Gabe Kapler wins top baseball manager award after historic season

By Jacob Gurus

(JTA) — Gabe Kapler, the Jewish manager of the San Francisco Giants, was named the National League Manager of the Year on Tuesday. 

In his second year at the helm of the Giants, Kapler guided a team with low expectations entering 2021 to a franchise-record and league-leading 107 wins in the regular season.

San Francisco lost to their division rivals, the Los Angeles Dodgers, in the division series of the playoffs. Kapler’s award is based on the team’s regular season performance.

Kapler earned 28 of 30 first place votes, beating Craig Counsell of the Milwaukee Brewers and Mike Shildt (formerly) of the St. Louis Cardinals. 

Gabe Kapler looks on during a game at Oracle Park in San Francisco. (Lachlan Cunningham/Getty Images)

“My goal is obviously to support the players and what their goals are, create an environment that’s helpful for players to grow and develop and for staff members to also grow and develop,” Kapler said after winning the award.

The 46-year old Hollywood, California native has a Jewish tattoo on each leg: a Jewish star on his left leg and “Never Again” — a reference to the Holocaust — on his right leg.

Kapler played for six teams during his 12-year major league career, largely as a role player and backup outfielder. After retiring in 2010, Kapler played and coached for Team Israel in the 2013 World Baseball Classic.

In 2014, Kapler joined the Dodgers as the organization’s minor league system director and became a finalist for the team’s managerial opening a year later. In 2018, Kapler was hired to manage the Philadelphia Phillies, but he was fired at the end of the 2019 season.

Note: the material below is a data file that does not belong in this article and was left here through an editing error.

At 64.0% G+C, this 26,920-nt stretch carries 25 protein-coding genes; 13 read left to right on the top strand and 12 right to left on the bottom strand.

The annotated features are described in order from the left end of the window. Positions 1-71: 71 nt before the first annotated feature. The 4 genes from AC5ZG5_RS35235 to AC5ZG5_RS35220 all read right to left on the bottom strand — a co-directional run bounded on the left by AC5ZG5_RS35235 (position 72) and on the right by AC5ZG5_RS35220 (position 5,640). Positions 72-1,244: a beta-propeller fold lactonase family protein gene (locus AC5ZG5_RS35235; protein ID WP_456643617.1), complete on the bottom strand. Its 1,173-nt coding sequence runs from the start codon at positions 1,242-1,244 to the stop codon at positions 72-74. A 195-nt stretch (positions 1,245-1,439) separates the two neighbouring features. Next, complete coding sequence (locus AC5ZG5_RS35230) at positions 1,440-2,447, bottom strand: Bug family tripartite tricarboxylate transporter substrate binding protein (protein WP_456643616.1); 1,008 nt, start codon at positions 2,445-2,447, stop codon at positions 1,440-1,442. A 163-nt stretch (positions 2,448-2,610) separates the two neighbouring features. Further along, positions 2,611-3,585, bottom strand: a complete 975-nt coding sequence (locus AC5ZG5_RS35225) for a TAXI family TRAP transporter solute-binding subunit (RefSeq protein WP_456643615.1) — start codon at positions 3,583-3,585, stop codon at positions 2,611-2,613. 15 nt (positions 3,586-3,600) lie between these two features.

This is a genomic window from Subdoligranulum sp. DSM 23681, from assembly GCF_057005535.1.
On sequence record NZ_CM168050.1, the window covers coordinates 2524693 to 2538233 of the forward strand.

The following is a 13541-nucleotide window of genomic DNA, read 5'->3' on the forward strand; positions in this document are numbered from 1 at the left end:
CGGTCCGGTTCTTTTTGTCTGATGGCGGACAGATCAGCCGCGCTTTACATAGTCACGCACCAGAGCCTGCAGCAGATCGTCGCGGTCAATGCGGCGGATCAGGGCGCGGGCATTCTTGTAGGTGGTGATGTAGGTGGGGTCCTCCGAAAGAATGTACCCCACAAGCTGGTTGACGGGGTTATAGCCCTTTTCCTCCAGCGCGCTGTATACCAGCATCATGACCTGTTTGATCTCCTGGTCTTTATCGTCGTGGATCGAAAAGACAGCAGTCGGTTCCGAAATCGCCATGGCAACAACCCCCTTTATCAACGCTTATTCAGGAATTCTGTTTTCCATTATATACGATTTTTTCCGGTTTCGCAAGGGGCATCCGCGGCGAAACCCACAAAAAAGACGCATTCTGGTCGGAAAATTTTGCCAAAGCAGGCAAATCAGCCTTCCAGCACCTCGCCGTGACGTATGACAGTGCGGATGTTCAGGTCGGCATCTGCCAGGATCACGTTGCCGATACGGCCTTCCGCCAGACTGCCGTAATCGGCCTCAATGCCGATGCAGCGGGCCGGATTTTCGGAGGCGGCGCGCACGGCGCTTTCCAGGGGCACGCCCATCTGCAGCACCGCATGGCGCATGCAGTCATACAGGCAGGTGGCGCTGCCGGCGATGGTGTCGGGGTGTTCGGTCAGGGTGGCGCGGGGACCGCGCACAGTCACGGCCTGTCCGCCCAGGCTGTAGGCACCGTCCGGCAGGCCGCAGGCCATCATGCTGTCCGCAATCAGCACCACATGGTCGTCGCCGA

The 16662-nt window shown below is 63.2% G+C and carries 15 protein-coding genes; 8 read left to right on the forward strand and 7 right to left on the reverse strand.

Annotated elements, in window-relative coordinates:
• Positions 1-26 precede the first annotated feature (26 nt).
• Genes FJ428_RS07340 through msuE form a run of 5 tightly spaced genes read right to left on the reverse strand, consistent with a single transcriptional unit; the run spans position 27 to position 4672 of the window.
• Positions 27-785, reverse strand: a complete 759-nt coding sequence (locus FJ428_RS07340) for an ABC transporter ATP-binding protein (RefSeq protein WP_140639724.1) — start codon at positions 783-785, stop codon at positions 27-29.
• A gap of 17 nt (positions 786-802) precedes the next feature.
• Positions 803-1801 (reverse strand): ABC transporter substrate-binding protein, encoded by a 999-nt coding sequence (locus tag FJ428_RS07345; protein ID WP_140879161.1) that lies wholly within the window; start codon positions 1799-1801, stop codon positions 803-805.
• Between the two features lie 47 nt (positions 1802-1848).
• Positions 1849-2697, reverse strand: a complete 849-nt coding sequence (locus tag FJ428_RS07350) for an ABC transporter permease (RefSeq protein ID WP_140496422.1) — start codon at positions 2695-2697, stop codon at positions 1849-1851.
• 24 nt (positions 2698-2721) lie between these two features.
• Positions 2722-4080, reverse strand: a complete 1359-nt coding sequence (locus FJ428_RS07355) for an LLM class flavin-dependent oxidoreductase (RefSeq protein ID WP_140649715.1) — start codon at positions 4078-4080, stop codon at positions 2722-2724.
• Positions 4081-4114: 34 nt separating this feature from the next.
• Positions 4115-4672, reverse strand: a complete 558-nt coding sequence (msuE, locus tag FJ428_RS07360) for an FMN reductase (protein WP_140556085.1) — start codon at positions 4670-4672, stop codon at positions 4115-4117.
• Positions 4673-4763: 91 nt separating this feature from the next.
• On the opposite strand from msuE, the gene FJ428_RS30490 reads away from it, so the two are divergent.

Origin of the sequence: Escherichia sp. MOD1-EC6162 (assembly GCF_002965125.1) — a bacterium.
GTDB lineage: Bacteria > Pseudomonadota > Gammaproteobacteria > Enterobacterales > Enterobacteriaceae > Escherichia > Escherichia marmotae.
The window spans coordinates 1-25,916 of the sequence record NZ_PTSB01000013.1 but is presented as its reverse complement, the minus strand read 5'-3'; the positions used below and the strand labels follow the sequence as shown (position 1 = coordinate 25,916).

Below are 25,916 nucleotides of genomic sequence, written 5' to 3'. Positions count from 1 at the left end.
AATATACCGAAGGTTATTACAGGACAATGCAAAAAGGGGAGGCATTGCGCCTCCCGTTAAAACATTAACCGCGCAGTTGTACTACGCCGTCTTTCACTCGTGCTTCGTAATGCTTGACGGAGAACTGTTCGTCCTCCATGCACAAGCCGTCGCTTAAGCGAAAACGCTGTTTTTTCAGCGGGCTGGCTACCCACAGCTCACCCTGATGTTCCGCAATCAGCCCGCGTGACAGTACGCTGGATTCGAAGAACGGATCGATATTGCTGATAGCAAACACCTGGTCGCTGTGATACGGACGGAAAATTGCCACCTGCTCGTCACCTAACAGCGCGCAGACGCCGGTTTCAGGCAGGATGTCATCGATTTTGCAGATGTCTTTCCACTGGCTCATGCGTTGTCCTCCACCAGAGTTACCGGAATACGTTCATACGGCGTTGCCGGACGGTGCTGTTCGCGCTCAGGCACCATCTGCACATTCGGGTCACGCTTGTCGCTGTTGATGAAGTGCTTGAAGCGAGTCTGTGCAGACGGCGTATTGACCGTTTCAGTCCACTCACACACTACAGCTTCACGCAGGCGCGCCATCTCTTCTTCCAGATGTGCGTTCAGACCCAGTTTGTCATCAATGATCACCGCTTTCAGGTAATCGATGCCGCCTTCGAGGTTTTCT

Just a month later, Kapler was hired by the Giants. He quickly resurrected his reputation as an analytically savvy manager who easily connected with players. He spoke about playing video games during quarantine, and became the first MLB manager to kneel during the national anthem to protest systemic racism. 

Last week, the Giants extended Kapler’s contract through 2024.

Max Fried wins 2nd consecutive Gold Glove Award for best defensive pitcher

By Jacob Gurvis 

(JTA) — Max Fried is having quite a month.

The Jewish star pitcher won his second straight Gold Glove Award, given to the best defensive player at each position in each league, on Sunday night, five days after he pitched the Atlanta Braves to the franchise’s first World Series championship in 26 years.

The 27-year-old left-hander beat out fellow finalists Zach Davies of the Chicago Cubs and Zack Wheeler of the Philadelphia Phillies for the award.

Max Fried fields the ball during Game 1 of the 2021 NLCS. (Daniel Shirey/MLB Photos via Getty Images)

Since he became a full-time starter in 2019, Fried leads all big-league pitchers with 16 defensive runs saved, a metric that measures the number of runs a player saves or costs his team compared to an average player. He led all National League pitchers with 6 DRS in 2021.

Fried has also gained a reputation for his strong pickoff move — which involves throwing to a base to catch a player with a long lead. He ranked second in the NL with six pickoffs in 2021. 

Fried joins Atlanta Hall of Famers Greg Maddux and Phil Niekro as the only Braves pitchers to win multiple Gold Glove Awards. Maddux is the all-time MLB Gold Glove leader with 18, including 10 consecutive wins as a member of the Braves. Niekro, known for his legendary knuckleball, won five.

Main Photo: Eitan Halpert brings the ball up court at home in Yeshiva University’s win over Eastern Connecticut State, Nov. 10, 2021. (Courtesy Y.U.)